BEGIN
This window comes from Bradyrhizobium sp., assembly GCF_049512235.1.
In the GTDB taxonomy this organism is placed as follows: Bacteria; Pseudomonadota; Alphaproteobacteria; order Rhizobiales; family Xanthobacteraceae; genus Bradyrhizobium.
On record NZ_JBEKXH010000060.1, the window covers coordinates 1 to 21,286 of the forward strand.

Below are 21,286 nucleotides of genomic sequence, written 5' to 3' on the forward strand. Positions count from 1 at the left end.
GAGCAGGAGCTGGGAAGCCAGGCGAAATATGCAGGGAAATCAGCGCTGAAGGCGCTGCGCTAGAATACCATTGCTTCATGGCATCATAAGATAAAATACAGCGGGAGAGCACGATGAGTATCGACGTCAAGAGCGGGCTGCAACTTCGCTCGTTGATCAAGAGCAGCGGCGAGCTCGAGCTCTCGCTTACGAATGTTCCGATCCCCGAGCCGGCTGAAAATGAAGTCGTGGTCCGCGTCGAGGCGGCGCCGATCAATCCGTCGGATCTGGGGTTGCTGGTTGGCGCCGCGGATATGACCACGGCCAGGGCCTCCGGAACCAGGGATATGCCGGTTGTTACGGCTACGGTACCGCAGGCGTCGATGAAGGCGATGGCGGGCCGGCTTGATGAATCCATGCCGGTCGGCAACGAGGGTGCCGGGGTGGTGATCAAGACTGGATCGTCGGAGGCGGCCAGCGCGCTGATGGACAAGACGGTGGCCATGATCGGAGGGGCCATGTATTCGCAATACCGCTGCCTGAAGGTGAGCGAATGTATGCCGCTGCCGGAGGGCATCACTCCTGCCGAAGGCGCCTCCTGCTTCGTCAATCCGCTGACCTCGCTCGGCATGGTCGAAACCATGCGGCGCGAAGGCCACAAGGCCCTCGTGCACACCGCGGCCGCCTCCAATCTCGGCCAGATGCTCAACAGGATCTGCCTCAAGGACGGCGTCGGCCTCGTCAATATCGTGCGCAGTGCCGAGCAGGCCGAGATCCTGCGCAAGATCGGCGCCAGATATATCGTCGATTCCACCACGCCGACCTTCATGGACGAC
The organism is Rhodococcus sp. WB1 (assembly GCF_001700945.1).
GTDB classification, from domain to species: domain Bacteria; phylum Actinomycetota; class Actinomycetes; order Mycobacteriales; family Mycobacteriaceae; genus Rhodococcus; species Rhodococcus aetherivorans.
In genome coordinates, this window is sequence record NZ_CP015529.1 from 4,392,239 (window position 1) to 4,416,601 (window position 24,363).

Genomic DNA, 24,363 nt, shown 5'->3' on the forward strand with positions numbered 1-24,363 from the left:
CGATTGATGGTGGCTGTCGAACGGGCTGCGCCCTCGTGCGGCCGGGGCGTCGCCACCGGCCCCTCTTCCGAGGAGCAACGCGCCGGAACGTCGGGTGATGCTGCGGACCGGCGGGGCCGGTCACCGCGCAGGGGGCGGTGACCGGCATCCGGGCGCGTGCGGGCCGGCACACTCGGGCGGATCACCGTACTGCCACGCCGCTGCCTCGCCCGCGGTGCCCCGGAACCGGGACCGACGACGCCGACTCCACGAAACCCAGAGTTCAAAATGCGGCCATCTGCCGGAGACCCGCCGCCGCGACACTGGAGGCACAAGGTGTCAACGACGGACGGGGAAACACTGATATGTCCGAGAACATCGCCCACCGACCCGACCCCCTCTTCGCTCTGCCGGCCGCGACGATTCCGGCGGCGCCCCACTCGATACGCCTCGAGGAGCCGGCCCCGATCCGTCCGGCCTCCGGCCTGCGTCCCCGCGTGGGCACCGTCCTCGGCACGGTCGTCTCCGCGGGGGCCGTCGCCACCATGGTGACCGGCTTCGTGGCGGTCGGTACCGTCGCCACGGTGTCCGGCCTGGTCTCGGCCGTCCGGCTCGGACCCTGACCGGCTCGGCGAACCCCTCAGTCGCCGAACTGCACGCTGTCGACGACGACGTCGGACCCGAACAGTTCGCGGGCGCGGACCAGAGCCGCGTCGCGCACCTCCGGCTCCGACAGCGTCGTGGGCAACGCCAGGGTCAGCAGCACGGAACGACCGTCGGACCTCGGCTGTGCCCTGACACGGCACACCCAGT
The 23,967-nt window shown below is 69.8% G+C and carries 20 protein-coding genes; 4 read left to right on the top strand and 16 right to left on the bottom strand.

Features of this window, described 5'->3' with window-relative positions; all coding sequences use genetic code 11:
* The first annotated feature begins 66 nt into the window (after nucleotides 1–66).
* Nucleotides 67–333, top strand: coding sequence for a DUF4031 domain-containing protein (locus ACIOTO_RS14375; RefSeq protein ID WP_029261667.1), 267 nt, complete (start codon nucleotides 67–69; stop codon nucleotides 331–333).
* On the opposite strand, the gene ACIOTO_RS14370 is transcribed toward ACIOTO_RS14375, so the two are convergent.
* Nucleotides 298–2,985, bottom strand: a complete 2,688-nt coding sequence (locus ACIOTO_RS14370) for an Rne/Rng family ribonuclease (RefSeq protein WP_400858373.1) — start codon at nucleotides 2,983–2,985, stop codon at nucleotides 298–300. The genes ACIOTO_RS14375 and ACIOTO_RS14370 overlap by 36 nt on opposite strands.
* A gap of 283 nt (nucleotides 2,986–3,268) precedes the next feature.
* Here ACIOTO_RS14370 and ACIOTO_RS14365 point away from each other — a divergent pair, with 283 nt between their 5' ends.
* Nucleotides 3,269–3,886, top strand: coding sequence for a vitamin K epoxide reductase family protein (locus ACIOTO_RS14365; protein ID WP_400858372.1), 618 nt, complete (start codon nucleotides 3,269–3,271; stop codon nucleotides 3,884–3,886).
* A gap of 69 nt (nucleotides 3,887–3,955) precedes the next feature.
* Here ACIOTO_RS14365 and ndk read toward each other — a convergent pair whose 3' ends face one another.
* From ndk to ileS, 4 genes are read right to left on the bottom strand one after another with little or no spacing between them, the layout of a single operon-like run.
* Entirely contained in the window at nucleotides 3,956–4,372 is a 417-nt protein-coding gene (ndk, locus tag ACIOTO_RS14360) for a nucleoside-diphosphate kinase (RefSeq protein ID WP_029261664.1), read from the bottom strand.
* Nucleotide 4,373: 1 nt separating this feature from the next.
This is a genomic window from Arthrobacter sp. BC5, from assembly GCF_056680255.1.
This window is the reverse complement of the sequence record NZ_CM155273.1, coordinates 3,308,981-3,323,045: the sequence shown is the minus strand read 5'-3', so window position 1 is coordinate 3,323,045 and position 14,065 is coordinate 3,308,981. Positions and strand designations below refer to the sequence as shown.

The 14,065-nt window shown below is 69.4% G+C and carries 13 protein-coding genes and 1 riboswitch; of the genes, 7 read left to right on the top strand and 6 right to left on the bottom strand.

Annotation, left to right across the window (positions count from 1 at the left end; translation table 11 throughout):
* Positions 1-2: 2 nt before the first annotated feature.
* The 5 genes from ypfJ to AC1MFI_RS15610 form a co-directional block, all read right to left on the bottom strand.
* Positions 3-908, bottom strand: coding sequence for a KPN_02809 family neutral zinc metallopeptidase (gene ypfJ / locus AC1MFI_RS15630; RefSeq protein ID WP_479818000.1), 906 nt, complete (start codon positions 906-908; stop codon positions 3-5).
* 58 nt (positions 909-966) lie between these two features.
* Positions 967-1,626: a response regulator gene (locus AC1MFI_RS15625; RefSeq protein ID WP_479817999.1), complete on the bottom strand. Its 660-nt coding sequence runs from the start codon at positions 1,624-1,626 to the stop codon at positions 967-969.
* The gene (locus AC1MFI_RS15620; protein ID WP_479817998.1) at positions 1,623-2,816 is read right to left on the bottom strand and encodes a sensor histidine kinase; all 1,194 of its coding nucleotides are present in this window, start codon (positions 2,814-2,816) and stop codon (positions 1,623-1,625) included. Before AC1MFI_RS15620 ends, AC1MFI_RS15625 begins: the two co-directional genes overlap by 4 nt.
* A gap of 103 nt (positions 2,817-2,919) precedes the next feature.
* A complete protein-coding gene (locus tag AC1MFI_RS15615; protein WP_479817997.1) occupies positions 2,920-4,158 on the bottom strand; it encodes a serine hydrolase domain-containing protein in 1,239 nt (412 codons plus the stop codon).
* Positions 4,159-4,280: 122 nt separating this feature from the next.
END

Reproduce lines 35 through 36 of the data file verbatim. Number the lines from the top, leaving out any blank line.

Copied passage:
* A gap of 103 nt (positions 2,817-2,919) precedes the next feature.
* A complete protein-coding gene (locus tag AC1MFI_RS15615; protein WP_479817997.1) occupies positions 2,920-4,158 on the bottom strand; it encodes a serine hydrolase domain-containing protein in 1,239 nt (412 codons plus the stop codon).